Aside from being able to get back a lot of fan favorite characters into a new KOF, the ability to easily model characters means they can also create brand new characters, and KOF XIV has quite a lot of them: 18*. That’s huge, even for KOF. But it seemed like SNK is making up for lost time by creating so many new characters. See, SNK started working on high-rez sprites for KOF XII after KOF XI was put out in arcades in 2005. And after close to a decade of work across KOF XII and KOF XIII (and a major overhaul for the console port of XIII) , KOF hadn’t had a single brand new character aside from Saiki, who is just a head-swap of Ash. It’s kinda disappointing when you see all the new characters in story mode cutscenes and notice that they were clearly made with the intent of being playable characters, but aren't. Even with the opportunity of DLC characters, all SNK could muster up were “ex” versions of Kyo, Iori, and Takuma. It felt like a missed opportunity. New characters can help pull players from outside the KOF scene into a new game. And the response to KOF XIV’s new characters have been fairly positive, particularly with Sylvie Paula Paula, and King Of Tizoc….I mean King Of Dinosaurs.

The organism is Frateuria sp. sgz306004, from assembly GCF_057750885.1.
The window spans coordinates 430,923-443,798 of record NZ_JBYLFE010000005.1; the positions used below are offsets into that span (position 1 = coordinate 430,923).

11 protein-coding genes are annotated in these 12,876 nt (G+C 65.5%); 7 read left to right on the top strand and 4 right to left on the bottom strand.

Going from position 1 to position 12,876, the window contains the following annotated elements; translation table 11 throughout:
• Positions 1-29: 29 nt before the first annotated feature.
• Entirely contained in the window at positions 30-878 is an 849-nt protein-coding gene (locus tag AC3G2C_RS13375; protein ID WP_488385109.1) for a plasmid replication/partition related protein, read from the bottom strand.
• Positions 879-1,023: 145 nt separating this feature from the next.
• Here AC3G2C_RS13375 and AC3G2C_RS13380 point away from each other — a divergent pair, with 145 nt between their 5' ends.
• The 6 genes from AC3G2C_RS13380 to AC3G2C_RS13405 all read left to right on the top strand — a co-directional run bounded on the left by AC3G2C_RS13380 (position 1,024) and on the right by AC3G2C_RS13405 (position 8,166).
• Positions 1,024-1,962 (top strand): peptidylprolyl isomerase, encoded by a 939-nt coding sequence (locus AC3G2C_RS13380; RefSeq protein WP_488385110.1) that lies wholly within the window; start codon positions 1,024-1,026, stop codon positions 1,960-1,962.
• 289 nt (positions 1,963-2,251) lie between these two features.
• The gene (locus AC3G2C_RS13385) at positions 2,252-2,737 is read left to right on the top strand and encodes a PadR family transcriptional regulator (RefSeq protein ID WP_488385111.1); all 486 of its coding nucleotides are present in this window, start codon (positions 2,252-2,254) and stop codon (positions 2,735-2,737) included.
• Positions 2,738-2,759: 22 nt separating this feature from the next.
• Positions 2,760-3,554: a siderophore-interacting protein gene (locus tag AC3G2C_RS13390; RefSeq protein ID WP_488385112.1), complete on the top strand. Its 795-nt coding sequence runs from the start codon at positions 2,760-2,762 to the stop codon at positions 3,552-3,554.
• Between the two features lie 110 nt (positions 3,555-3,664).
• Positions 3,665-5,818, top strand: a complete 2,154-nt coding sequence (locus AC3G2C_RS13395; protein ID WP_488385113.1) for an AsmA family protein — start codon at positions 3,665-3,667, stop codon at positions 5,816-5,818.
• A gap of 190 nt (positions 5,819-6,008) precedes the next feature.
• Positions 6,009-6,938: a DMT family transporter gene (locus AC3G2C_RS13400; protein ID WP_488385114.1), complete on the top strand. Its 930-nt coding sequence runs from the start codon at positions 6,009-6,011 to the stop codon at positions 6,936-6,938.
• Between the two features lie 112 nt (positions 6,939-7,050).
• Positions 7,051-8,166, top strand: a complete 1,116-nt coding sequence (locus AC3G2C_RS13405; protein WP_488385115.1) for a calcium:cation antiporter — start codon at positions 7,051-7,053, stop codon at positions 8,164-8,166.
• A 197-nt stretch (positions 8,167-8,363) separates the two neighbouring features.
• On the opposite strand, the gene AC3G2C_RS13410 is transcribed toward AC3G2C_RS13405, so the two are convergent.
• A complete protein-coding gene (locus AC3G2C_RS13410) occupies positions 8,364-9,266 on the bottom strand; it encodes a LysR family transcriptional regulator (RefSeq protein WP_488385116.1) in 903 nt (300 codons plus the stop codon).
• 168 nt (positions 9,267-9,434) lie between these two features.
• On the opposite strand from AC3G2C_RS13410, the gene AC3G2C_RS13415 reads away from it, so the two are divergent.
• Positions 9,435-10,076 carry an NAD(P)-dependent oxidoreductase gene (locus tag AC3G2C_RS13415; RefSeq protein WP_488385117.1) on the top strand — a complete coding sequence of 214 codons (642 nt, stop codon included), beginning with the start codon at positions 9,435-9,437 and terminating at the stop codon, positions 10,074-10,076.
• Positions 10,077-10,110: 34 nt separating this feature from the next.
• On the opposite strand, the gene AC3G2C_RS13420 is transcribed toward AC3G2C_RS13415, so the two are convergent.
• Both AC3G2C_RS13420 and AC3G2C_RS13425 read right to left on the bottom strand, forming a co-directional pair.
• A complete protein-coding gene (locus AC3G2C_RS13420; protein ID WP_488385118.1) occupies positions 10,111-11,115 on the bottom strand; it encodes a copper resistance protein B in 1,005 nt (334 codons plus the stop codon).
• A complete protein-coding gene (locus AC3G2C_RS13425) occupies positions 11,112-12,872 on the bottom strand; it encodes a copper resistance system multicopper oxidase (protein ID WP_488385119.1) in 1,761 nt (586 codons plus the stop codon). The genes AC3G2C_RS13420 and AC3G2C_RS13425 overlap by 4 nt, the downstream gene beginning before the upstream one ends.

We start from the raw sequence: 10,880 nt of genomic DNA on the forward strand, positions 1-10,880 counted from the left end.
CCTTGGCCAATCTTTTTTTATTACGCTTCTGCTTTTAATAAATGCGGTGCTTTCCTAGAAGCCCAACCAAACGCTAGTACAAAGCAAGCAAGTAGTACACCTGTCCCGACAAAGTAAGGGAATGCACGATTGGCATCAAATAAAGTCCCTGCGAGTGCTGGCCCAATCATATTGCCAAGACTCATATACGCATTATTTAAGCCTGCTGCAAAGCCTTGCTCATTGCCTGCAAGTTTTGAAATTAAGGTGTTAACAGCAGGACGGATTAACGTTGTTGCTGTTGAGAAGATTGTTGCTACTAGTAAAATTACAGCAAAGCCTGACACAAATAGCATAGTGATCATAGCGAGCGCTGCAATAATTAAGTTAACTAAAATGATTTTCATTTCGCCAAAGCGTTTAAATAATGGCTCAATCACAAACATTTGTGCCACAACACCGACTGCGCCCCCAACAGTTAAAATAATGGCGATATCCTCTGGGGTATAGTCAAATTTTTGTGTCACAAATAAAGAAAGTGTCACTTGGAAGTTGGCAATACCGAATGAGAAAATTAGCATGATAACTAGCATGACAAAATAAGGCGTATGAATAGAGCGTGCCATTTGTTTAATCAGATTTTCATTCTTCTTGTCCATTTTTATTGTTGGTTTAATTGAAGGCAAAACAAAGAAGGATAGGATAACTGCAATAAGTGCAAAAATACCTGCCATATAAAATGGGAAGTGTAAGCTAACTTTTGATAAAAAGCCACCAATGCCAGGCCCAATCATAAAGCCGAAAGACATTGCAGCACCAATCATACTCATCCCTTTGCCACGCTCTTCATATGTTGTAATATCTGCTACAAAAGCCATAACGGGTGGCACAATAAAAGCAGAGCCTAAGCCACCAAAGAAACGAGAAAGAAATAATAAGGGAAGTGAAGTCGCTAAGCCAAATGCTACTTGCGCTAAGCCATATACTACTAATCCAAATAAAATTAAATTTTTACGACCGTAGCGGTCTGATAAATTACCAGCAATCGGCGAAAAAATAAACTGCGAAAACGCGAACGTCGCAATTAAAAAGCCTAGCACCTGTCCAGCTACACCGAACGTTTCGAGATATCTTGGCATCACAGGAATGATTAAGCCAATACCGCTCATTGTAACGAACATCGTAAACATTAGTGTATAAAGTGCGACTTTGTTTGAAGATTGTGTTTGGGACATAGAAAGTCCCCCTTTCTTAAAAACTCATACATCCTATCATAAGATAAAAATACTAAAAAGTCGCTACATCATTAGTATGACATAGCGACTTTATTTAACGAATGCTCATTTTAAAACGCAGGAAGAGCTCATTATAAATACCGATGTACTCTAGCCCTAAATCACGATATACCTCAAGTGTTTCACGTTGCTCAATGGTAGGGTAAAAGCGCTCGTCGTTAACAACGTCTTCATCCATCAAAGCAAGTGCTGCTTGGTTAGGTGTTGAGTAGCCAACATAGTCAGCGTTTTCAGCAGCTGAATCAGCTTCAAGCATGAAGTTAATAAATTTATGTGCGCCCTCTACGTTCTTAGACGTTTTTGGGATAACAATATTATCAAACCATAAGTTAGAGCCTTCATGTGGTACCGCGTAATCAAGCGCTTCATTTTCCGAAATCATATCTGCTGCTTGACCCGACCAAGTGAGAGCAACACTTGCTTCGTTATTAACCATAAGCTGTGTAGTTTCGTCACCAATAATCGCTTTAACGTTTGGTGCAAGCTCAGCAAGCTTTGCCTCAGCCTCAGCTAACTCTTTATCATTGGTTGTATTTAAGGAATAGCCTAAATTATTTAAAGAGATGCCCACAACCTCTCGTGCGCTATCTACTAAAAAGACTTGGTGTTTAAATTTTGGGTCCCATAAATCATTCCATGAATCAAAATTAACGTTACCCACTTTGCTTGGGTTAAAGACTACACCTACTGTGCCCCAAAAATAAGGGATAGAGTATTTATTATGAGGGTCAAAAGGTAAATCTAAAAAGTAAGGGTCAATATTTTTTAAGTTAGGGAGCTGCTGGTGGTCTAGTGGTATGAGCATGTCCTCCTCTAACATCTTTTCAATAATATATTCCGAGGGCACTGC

A dino-masked wrestler named "King Of Dinosaurs". A dino-masked wrestler named "King Of Dinosaurs". A friggin dino-masked wrestler named "King Of Dinosaurs".
But aside from roster size, there is a more important reason for SNK to use 3D polygons instead of beautiful 2D sprites, one that affects all characters old and new. Because animating moves with 3D models instead of 2D sprites is an easier and more flexible process, the characters in XIV feel more “complete” and well-rounded compared to KOF XIII. One of the things KOF XIII didn’t have (which XIV does) is universal far and close standing normals for all characters. In KOF, every standing button (thats A, B, C, and D) has far and close variations, except KOF XII and XIII. In XIII (because lets ignore XII for now and ever), it was a case by case on just a subset of the buttons. For example, the only proximity standing button Kyo has was C with a close C and Far C, the other standing buttons stuck with either the old close variation (for A and B) or far ones (with D). Instead of 8 standing attacks, Kyo only has 5. Sure, not all 8 attacks were super useful, but Kyo did lose far B (a fast long poke, which now he needs to rely on the slower-but-still-good standing D as replacement) and far A (a great anti-hop button, now Kyo has to rely on the close A variant, which does the job, but not as well). This is the case with every character in KOF XIII.
Kyo's standing A attacks. Close is top, far is bottom. Note that far A is missing in KOF XIII.
Kyo's standing B attacks. Far B is missing in KOF XIII.